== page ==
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Compression test figures


reb78
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Now this isnt strictly land rover, but the engine i am talking about was used in the south african spec defenders for a time, so perhaps the mods will leave this for a bit :P ........ It may help others as a general 'how to interpret compression test figures thread though'

I think the head gasket has gone in my 528 BMW - it has the 2.8 6 cylinder engine. I'm struggling to get anyone on the BMW forums to comment on the figures from the compression test and wondered if anyone on here had any ideas. They were as follows:

Cylinder 1 Dry - 14 bar, Wet - 17 bar

Cylinder 2 Dry - 12 bar, Wet - 16.5 bar

Cylinder 3 Dry - 15 bar, Wet - 17 bar

Cylinder 4 Dry - 8-12 bar, Wet - 17 bar (i thought i'd found the problem when this was dry at 8 bar, but repeated it dry and it returned 12 bar the second and third time)

Cylinder 5 Dry - 14 bar, Wet - 16.5 bar

Cylinder 6 Dry - 12 bar, Wet - 17 bar

The minimum pressure for this engine is 10bar dry. Now, the figures above were not what i expected for the wet test (oil in the cylinder) since i thought this would not improve if the headgasket was gone? The figures dont say head gasket to me, but the steam in the exhaust and bubbles in the coolant when revved do. Anyone any ideas? I'm at the end of my tether with this car and it is headed for the scrap heap i think. The repair is as much as the car is worth (and too complicated for me to do because of the special tools), but i wont have faith in it after that!

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I had exactly the same symptoms in my 200tdi - bubbling (but not hot) water in the expansion tank and steam out of the exhaust. Turns out that when I had originally rebuilt the engine, I had not located the head correctly, so it was not properly torqued down leading to pressurising the water jacket and water getting into the cylinders.

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Now this isnt strictly land rover, but the engine i am talking about was used in the south african spec defenders for a time, so perhaps the mods will leave this for a bit :P ........ It may help others as a general 'how to interpret compression test figures thread though'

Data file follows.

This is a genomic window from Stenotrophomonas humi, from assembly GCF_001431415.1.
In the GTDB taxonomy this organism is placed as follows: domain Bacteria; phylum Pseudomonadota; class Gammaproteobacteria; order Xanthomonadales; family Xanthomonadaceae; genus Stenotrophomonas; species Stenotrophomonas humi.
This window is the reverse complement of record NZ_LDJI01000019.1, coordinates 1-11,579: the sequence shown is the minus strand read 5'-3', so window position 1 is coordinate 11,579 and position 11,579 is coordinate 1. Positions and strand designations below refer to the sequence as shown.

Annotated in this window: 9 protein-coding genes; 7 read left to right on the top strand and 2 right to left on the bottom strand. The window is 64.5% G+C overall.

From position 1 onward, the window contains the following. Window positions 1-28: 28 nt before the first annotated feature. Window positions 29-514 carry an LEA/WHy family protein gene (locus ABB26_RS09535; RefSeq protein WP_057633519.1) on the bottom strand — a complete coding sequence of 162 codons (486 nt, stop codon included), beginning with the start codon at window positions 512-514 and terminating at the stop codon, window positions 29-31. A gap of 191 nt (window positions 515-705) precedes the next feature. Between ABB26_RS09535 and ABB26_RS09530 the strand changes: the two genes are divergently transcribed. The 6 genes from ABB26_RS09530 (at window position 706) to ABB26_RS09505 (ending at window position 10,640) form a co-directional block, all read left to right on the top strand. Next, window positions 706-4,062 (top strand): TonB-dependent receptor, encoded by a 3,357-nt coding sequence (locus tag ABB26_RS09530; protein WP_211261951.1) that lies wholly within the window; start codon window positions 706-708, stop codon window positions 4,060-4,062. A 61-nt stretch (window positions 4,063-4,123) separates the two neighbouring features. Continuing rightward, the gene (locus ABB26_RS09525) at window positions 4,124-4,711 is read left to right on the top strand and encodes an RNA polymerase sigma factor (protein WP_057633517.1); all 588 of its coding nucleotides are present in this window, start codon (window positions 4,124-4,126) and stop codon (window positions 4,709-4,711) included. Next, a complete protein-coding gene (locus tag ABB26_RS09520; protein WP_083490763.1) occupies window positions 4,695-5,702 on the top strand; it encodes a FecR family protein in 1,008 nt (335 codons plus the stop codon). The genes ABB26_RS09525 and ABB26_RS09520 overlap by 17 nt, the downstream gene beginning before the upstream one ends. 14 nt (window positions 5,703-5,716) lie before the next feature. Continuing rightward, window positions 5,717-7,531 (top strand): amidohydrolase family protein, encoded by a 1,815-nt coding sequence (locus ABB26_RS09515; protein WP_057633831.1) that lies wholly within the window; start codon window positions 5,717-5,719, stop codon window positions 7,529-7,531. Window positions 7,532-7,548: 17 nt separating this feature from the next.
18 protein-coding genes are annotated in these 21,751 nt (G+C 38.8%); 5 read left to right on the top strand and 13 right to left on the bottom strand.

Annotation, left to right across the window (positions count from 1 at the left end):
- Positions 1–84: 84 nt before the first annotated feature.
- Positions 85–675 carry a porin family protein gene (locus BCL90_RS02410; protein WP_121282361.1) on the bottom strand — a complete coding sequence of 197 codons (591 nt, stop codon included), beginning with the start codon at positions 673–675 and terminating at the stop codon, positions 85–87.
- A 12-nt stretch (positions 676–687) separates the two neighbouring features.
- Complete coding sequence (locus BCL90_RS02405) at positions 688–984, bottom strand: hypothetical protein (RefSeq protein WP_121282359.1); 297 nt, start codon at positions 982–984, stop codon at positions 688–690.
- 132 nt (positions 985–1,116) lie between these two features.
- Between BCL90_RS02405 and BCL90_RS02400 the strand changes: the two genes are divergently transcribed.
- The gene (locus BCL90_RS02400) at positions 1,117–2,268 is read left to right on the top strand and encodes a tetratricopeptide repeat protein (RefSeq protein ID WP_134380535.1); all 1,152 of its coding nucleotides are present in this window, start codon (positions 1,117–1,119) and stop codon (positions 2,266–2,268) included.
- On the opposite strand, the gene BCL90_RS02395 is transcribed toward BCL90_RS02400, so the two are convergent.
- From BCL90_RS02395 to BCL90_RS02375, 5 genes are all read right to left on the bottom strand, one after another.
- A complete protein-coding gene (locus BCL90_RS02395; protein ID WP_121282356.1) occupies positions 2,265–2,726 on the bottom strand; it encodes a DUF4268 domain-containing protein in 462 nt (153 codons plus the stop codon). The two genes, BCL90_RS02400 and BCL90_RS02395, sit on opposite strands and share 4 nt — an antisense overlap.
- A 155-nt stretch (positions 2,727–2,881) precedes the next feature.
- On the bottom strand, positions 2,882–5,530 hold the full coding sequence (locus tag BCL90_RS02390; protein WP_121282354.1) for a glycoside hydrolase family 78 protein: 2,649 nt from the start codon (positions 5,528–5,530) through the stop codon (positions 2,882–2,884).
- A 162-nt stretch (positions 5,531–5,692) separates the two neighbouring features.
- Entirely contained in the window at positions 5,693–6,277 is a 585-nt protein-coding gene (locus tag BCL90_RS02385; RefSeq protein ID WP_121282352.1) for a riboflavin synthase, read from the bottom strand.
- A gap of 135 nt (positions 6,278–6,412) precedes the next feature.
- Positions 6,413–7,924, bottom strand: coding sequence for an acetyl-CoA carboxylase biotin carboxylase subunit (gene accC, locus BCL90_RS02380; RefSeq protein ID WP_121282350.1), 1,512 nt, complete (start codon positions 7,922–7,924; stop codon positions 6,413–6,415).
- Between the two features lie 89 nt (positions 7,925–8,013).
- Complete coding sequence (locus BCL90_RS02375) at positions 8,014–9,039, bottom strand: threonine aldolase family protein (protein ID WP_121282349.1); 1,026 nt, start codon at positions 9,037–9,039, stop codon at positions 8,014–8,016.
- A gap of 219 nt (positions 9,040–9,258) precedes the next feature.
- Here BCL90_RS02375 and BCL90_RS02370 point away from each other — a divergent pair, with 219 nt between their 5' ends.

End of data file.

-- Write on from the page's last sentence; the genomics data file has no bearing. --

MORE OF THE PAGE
I think the head gasket has gone in my 528 BMW - it has the 2.8 6 cylinder engine. I'm struggling to get anyone on the BMW forums to comment on the figures from the compression test and wondered if anyone on here had any ideas. They were as follows:

Cylinder 1 Dry - 14 bar, Wet - 17 bar

Cylinder 2 Dry - 12 bar, Wet - 16.5 bar

Cylinder 3 Dry - 15 bar, Wet - 17 bar

Cylinder 4 Dry - 8-12 bar, Wet - 17 bar (i thought i'd found the problem when this was dry at 8 bar, but repeated it dry and it returned 12 bar the second and third time)

Cylinder 5 Dry - 14 bar, Wet - 16.5 bar

Cylinder 6 Dry - 12 bar, Wet - 17 bar

The minimum pressure for this engine is 10bar dry. Now, the figures above were not what i expected for the wet test (oil in the cylinder) since i thought this would not improve if the headgasket was gone? The figures dont say head gasket to me, but the steam in the exhaust and bubbles in the coolant when revved do. Anyone any ideas? I'm at the end of my tether with this car and it is headed for the scrap heap i think. The repair is as much as the car is worth (and too complicated for me to do because of the special tools), but i wont have faith in it after that!

The cranking test pressures are used to indicate mechanical wear discrepancies between the cylinders, but may not show up a headgasket problem. This is because the pressure within the cylinder when the fuel/air is ignited is considerably higher than the pressures achieved during a compression test. So the headgasket may well be leaking, despite the compression test results.

Regards, Diff.

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Once you'd put oil into no.4 it would stay "wet" for quite a while if it's rings say, you need to check it again once it's been run.

Piston ring blow-by could cuase crank pressure which will blow oil into the inlet/turbo area.

The steam could just be the climate.

ow I wanted to buy a leak-down-tester for mine, far more detaiked test than a compression test because you can trace the leak.

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